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An ISIS bride has pleaded not to be 'judged too harshly' after escaping the terror group's last remaining territory in Syria.
The 46-year-old Canadian woman, Kimberley, said she 'didn't know all the politics' when she travelled to Syria as a 'humanitarian'.
She said she had been imprisoned by ISIS and escaped their last holdout in Baghouz, where tens of thousands of civilians have fled to opposition territory.
Syrian fighters backed by the United States are battling to force ISIS out of Baghouz in a final push this week. © Provided by Associated Newspapers LimitedKimberley, a 46-year-old Canadian woman who travelled to Syria claiming she 'didn't know all the politics', at a Kurdish-controlled camp after fleeing the terror group's remaining territory
Speaking to ITV News at a Kurdish-controlled camp, she said: 'I knew that they were fighting but I didn't know all the politics.
'I came as a humanitarian, I came wanting to help to offer the skills that I had to help mainly women and children here.
'It's constant bombings, it's constant people fleeing, it's people fleeing, it's pulling bodies from houses, it's pulling children from houses as they collapse.
'I would say that for the women that are still there and for the children, that if you want to leave, come, you'll be OK.
'And I would say for the families back home, don't judge too harsh.
'These people have been through an awful lot and they actually need your support and they need your help and they need their countries to back them up or you run the risk of them, some of them, becoming the very problem by pushing them away.'
Related: Cubs of the Caliphate: The children raised under Islamic State rule © Sky News
She said she wanted to be reunited with her family in Canada, where her sister said Kimberley had 'not acted rationally'.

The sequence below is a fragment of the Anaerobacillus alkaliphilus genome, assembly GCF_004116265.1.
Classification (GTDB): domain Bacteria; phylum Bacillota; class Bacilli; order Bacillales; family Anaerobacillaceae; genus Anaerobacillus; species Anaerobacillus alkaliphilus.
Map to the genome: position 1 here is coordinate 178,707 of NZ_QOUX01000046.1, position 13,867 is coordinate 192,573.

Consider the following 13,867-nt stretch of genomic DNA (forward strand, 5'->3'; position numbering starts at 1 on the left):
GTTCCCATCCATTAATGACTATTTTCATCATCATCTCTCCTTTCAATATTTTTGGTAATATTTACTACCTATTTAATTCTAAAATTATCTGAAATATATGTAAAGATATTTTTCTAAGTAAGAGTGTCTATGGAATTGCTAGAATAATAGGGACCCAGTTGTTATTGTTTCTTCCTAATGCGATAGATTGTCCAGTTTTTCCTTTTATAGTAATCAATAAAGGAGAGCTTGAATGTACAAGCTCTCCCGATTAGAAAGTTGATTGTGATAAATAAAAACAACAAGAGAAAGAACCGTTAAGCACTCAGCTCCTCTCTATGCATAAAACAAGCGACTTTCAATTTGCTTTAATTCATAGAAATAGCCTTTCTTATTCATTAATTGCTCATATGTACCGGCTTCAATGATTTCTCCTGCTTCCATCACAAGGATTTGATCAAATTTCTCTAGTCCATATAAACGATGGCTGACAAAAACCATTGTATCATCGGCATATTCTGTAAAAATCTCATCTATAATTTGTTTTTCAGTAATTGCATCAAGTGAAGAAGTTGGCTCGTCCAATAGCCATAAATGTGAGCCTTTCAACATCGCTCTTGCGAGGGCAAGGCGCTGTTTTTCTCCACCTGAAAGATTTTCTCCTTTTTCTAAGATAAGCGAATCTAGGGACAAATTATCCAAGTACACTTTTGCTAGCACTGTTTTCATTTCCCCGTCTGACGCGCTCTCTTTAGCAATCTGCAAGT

Syrian fighters are battling a fierce jihadist counteroffensive as they push to take the last scrap of land from ISIS in the east of the country, which may fall within days. © AFPA diagram showing the last remaining ISIS territory in Syria in the eastern province of Deir Ezzor, where U.S.-backed coalition forces have launched a bid to push them out
The Kurdish-led Syrian Democratic Forces (SDF), backed by artillery fire from a U.S.-led coalition, launched the final push on the Iraqi border on Saturday.
© Provided by Associated Newspapers LimitedSmoke from an airstrike is seen on the front line in Baghouz as the Syrian Democratic Forces (SDF) stepped up their final campaign to oust the remaining ISIS fighters
Up to 600 jihadists as well as hundreds of civilians are believed to remain inside the ISIS patch.
T © Provided by Associated Newspapers LimitedThe Canadian woman who fled ISIS is seen inside a Kurdish-controlled camp. She has said she wants to be reunited with her family in Canada
ens of thousands of people, mostly women and children related to ISIS fighters, have fled the shrinking jihadist holdout, many of them claiming they were not supporters of the terror group.
© Provided by Associated Newspapers LimitedFighters: Syrian Democratic Forces occupy a building near the front line as they try to seize the last remaining pocket of ISIS territory
On Monday the U.S.-led coalition maintained a steady beat of bombings on the area as the SDF faced ferocious resistance.
© Provided by Associated Newspapers LimitedWreckage: A Syrian Democratic Forces (SDF) armored vehicle drives through destroyed streets near the front line in Baghouz
The UK-based Syrian Observatory for Human Rights said 12 SDF fighters and 19 jihadists were killed in the fighting on Monday.
U.S. President Donald Trump said on Monday that the coalition may declare victory over IS in the region in the coming days.
The alliance has been battling to oust the jihadists from the eastern province of Deir Ezzor since September.